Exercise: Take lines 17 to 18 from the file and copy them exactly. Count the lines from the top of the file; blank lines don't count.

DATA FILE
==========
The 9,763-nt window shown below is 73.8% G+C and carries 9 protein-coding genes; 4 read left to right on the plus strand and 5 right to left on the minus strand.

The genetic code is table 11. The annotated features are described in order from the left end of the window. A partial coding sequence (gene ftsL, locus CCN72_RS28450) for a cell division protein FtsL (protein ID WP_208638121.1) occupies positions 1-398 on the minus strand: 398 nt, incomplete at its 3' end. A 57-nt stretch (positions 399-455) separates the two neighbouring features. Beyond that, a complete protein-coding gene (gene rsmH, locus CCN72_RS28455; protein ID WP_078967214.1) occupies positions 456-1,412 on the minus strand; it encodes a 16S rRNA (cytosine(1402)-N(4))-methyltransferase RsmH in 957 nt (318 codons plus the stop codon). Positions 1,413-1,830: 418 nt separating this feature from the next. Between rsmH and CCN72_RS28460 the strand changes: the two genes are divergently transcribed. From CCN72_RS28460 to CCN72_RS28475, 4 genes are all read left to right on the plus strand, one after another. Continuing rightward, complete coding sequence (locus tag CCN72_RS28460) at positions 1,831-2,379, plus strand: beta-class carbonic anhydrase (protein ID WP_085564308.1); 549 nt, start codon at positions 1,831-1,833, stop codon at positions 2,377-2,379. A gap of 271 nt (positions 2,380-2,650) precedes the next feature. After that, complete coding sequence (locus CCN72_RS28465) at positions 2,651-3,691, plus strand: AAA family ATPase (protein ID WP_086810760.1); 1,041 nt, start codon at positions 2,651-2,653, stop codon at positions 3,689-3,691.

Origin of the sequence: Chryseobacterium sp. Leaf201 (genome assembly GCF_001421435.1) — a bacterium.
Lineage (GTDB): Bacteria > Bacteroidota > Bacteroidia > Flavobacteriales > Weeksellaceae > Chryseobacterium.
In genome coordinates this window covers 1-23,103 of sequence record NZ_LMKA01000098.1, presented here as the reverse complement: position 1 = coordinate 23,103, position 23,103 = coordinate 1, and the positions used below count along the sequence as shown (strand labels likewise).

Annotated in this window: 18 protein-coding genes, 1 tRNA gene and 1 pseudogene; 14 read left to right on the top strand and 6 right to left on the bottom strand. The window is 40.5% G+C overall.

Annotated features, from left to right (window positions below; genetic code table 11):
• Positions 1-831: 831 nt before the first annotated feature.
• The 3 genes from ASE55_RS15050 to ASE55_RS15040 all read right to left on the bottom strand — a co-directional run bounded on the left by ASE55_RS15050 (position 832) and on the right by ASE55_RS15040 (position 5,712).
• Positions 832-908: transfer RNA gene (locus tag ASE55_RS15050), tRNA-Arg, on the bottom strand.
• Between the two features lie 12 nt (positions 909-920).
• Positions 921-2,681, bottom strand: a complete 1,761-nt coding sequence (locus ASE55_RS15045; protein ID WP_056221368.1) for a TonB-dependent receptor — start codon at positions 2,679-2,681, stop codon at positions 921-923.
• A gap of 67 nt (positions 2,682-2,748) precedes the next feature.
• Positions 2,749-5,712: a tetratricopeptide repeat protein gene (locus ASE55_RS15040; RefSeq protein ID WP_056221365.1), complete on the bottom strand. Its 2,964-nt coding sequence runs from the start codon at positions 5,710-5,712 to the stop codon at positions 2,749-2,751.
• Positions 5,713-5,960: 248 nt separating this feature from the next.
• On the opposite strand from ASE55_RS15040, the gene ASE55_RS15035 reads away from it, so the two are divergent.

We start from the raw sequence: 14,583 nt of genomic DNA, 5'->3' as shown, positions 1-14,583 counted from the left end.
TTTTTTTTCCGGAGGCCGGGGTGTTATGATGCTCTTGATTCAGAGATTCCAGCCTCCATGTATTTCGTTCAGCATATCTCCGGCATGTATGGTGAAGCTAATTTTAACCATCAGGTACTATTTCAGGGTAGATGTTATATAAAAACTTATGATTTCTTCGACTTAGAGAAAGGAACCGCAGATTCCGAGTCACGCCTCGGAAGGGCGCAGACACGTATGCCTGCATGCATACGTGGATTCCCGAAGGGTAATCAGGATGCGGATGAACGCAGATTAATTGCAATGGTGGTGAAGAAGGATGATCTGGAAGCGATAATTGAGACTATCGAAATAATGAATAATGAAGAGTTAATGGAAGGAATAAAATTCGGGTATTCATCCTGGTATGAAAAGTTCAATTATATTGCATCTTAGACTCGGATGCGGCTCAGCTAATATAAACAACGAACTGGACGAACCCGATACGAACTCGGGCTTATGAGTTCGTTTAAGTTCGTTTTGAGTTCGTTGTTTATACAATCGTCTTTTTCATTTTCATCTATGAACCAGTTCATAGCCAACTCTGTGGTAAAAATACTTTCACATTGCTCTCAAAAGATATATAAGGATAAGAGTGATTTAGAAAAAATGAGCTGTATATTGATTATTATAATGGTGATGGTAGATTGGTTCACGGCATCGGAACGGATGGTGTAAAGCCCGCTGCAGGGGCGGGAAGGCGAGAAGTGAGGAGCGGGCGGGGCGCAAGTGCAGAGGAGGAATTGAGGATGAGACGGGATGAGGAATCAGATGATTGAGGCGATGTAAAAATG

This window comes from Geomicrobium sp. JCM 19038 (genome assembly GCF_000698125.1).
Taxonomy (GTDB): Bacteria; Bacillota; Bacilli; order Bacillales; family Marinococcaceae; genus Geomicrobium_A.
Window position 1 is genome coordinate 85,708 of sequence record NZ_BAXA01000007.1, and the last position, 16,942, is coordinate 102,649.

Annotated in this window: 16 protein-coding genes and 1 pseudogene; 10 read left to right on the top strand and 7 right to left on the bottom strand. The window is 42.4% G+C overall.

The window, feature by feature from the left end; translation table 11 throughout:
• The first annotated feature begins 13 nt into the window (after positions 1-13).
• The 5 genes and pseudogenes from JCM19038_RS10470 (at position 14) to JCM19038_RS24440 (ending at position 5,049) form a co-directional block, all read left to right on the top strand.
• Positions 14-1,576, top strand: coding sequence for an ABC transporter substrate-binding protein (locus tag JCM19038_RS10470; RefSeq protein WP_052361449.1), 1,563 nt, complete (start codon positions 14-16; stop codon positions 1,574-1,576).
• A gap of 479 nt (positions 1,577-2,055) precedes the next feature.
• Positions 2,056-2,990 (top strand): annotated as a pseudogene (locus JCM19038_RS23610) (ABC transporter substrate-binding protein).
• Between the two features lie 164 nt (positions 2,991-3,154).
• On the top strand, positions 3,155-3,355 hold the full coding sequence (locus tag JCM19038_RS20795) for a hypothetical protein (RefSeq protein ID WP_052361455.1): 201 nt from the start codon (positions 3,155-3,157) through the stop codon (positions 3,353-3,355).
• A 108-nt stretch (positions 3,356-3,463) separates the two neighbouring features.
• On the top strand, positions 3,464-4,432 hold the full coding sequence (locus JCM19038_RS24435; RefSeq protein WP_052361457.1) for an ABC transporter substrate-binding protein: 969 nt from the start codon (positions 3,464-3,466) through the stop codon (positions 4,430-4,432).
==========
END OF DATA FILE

We start from the raw sequence: 14,583 nt of genomic DNA, 5'->3' as shown, positions 1-14,583 counted from the left end.
TTTTTTTTCCGGAGGCCGGGGTGTTATGATGCTCTTGATTCAGAGATTCCAGCCTCCATGTATTTCGTTCAGCATATCTCCGGCATGTATGGTGAAGCTAATTTTAACCATCAGGTACTATTTCAGGGTAGATGTTATATAAAAACTTATGATTTCTTCGACTTAGAGAAAGGAACCGCAGATTCCGAGTCACGCCTCGGAAGGGCGCAGACACGTATGCCTGCATGCATACGTGGATTCCCGAAGGGTAATCAGGATGCGGATGAACGCAGATTAATTGCAATGGTGGTGAAGAAGGATGATCTGGAAGCGATAATTGAGACTATCGAAATAATGAATAATGAAGAGTTAATGGAAGGAATAAAATTCGGGTATTCATCCTGGTATGAAAAGTTCAATTATATTGCATCTTAGACTCGGATGCGGCTCAGCTAATATAAACAACGAACTGGACGAACCCGATACGAACTCGGGCTTATGAGTTCGTTTAAGTTCGTTTTGAGTTCGTTGTTTATACAATCGTCTTTTTCATTTTCATCTATGAACCAGTTCATAGCCAACTCTGTGGTAAAAATACTTTCACATTGCTCTCAAAAGATATATAAGGATAAGAGTGATTTAGAAAAAATGAGCTGTATATTGATTATTATAATGGTGATGGTAGATTGGTTCACGGCATCGGAACGGATGGTGTAAAGCCCGCTGCAGGGGCGGGAAGGCGAGAAGTGAGGAGCGGGCGGGGCGCAAGTGCAGAGGAGGAATTGAGGATGAGACGGGATGAGGAATCAGATGATTGAGGCGATGTAAAAATG